For deduction to be allowed IRC § 170(h)(5), at the time of the gift, the donor must agree that the donation of the perpetual conservation restriction gives rise to an immediately vested property right in the donee organization, with a fair market value that is at least equal to the proportionate value that the perpetual conservation restriction at the time of the gift, bears to the value of the property as a whole at that time. Treasury Regulation § 1.170A-14(g)(6)(ii).
The proportionate value of the donee’s property rights must remain constant. Id. As such, when a change in conditions gives rise to the extinguishment of a perpetual conservation restriction under Treasury Regulation § 1.170A-14(g)(6)(i), the donee organization, on a subsequent transfer of the subject property, must be entitled to a portion of the proceeds at least equal to that proportionate value of the perpetual conservation restriction. Treasury Regulation § 1.170A-14(g)(6)(ii).
The proportionate value is equal to the value of the conservation easement at the time of the gift, divided by the value of the property as a whole at that time. PBBM-Rose Hill, Ltd. v. Commissioner, 900 F.3d 193, 207 (5th Cir. 2018); see also Carroll v. Commissioner, 146 T.C. 196, 219 (2016). No amount, including that attributable to improvements, may be subtracted out” of the proceeds against which the proportionate value is applied. PBBM-Rose Hill, 900 F.3d at 208; Coal Prop. Holdings, LLC v. Commissioner, 153 T.C. 126, 136-37 (2019).
Bright Line Rule – Valuation of Conservation Easement Must be Based on Proportionate Value of Proceeds not Fixed Historical Value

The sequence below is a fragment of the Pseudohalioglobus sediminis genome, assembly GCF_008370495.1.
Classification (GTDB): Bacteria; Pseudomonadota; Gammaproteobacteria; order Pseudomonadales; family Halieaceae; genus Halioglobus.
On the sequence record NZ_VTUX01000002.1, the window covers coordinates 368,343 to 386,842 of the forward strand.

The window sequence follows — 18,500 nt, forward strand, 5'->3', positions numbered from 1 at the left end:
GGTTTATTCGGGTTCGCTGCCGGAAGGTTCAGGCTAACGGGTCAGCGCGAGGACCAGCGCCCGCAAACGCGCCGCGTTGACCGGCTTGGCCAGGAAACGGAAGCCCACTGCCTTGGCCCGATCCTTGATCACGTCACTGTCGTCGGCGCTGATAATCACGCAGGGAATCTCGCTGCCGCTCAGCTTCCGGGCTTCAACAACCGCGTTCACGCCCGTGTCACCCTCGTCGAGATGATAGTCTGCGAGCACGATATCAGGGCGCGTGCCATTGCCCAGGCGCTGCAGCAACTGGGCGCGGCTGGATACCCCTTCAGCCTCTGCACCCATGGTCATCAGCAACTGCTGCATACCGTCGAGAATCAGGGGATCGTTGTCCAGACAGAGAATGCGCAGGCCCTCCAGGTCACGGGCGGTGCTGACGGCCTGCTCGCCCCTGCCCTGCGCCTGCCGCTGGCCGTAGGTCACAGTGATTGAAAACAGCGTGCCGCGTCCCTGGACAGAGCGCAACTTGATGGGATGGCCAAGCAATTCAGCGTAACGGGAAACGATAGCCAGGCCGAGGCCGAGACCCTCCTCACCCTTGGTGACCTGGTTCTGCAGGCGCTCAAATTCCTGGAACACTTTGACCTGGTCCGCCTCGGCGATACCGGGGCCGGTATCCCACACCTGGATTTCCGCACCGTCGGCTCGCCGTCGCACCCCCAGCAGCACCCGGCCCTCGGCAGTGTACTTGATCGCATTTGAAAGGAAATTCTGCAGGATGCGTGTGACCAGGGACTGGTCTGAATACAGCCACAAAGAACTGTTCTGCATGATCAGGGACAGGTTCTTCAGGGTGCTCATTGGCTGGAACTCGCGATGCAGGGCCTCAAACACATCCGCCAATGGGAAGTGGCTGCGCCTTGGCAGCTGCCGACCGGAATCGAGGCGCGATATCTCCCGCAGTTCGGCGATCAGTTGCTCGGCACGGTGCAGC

A grant of a conservation easement will not satisfy the protected in perpetuity requirement of IRC § 170(h)(5)(A) and Treas. Reg. § 1.170A-14(g)(6) if the donee organization’s share of the proceeds, in the event the property were sold following a judicial extinguishment of the easement, would be (1) determined according to a fixed historical value rather than a proportionate share of the proceeds and (2) reduced by the value of any improvements made by the donor. See Oakbrook II, T.C. Memo. 2020-54, *36-*37.
Bright Line Rule – Perpetuity Requirement Valid under Administrative Procedure Act (APA) and Chevron
On January 14, 1986, Treasury adopted the proposed amendments to the conservation easement regulations, including the judicial extinguishment portion, with numerous revisions based on voluminous comments. See T.D. 8069, 1986-1 C.B. 89. The preamble to the final regulations provides a summary of the law and states that, after consideration of all comments regarding the proposed amendments those amendments are adopted as revised by this Treasury decision. Id. at 90.
When reviewing agency actions the scope of a court’s review is narrow, because a court is not empowered to substitute its judgment for that of the agency. Bowman Transp., Inc. v. Ark.-Best Freight Sys., Inc., 419 U.S. 281, 285 (1974). The regulations und IRC § 170(h)(5) were promulgated to provide necessary guidance to the public for compliance with the law relating to contributions of partial interests in property for conservation purposes. This was a rational, valid reason, and the administrative record demonstrates that the regulations should be upheld under the APA and Chevron. Accord Wing v. Commissioner, 81 T.C. 17, 31-32 (1983).Add to favorites